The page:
Spring Insects

I snapped some photos of various insects the past couple of weeks. We are in mid-spring (late April – early May) and there are many more bugs out and about. The photo above is of an assassin bug which we saw in the evening at a friend’s house. It was about the size of my thumbnail. The assassin bugs are a large, cosmopolitan family (7,000) of the order of “true bugs” or hemiptera.  They are terrestrial, ambush predators that are known for a painful sting with a long probiscus (underneath this specimen and cannot be seen). They also can be identified by the striped flanges on the abdomen.  The most famous assassin bug is the vinchuca a South American bug that is a vector for Chagas’ disease.

I spotted this flower chafer beetle in a park in Nishi Suita, a suburb next to hills of Minoh. Flower chafers are a 4000-species family of scarab beetles that are known for diurnal visits to flowers to eat pollen and nectar. When I tapped the stalk of the flower, the beetle quickly flew away.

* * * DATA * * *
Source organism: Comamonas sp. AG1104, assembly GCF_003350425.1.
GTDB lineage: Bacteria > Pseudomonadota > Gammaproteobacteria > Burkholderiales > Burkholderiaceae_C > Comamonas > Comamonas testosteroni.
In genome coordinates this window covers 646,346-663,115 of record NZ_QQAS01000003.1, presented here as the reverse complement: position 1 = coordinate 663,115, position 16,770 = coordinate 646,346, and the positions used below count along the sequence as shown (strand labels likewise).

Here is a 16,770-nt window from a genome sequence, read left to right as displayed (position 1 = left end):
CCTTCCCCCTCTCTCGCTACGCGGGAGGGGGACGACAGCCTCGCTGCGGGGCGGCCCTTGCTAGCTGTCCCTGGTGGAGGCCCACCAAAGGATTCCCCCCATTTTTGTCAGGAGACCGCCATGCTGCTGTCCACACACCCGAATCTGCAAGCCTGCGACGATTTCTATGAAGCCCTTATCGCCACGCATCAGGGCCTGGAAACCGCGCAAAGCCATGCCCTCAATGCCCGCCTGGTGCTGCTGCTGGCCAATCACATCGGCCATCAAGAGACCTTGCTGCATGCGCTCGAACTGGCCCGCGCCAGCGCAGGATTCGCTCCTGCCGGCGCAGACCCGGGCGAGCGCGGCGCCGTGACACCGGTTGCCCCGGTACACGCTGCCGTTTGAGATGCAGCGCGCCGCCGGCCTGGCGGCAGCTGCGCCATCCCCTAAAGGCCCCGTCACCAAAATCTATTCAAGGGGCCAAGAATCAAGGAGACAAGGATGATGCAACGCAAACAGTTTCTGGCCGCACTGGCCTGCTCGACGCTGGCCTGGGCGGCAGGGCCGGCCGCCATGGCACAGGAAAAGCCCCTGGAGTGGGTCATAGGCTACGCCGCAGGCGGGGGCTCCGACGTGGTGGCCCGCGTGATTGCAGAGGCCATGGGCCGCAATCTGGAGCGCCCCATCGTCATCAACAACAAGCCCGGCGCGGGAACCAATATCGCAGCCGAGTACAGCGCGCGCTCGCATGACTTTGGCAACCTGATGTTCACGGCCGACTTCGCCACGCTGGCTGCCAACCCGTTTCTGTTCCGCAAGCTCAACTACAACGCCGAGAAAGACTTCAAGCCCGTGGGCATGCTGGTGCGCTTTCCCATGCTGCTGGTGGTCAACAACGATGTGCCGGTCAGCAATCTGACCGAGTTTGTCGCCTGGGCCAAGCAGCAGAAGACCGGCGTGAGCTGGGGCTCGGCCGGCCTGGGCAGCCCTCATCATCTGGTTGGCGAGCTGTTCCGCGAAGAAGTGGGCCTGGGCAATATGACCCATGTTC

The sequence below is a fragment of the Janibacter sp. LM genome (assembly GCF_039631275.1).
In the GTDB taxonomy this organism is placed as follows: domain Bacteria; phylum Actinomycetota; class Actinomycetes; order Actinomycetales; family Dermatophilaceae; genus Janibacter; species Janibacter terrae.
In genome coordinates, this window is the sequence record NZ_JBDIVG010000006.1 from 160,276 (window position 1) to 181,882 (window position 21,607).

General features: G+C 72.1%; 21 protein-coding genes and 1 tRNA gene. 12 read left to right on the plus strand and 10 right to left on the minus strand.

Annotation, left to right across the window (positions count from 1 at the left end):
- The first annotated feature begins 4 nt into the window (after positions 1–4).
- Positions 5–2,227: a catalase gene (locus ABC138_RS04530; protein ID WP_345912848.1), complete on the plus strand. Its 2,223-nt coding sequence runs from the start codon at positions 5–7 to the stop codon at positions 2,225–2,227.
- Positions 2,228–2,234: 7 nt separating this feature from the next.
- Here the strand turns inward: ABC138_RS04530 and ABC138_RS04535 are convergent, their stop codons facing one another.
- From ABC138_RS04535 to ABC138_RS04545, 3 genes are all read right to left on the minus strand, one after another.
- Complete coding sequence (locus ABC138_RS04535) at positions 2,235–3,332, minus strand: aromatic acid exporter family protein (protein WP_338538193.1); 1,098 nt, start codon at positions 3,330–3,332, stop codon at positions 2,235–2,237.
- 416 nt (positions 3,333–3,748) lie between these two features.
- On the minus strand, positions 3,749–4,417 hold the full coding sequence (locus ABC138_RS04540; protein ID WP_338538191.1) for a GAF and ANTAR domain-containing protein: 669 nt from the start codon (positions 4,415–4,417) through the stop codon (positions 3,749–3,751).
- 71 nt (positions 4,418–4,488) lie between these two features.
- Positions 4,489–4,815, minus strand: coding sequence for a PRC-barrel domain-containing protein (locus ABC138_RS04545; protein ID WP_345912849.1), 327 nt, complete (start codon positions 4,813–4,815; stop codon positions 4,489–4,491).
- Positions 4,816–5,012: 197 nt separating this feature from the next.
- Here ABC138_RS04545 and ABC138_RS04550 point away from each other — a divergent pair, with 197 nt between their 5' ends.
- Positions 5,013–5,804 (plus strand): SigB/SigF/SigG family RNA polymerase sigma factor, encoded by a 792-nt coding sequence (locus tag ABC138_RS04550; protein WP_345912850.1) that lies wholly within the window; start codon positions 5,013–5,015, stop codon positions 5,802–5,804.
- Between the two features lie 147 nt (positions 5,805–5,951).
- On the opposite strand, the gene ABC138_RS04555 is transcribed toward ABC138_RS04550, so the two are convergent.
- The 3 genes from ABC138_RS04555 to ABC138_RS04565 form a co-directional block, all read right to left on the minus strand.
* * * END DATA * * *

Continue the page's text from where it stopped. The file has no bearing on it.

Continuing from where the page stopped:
Finally, due to my work in the Eco Club Junior at school, students always point out insects and creatures they see at school. Above is a hawk moth that I photographed in the courtyard of the school. There are over 1,700 species of hawk moths in the Sphingidae family. They are large moths best known for rapid and sustained flying ability due to their thin wings and streamlined bodies.


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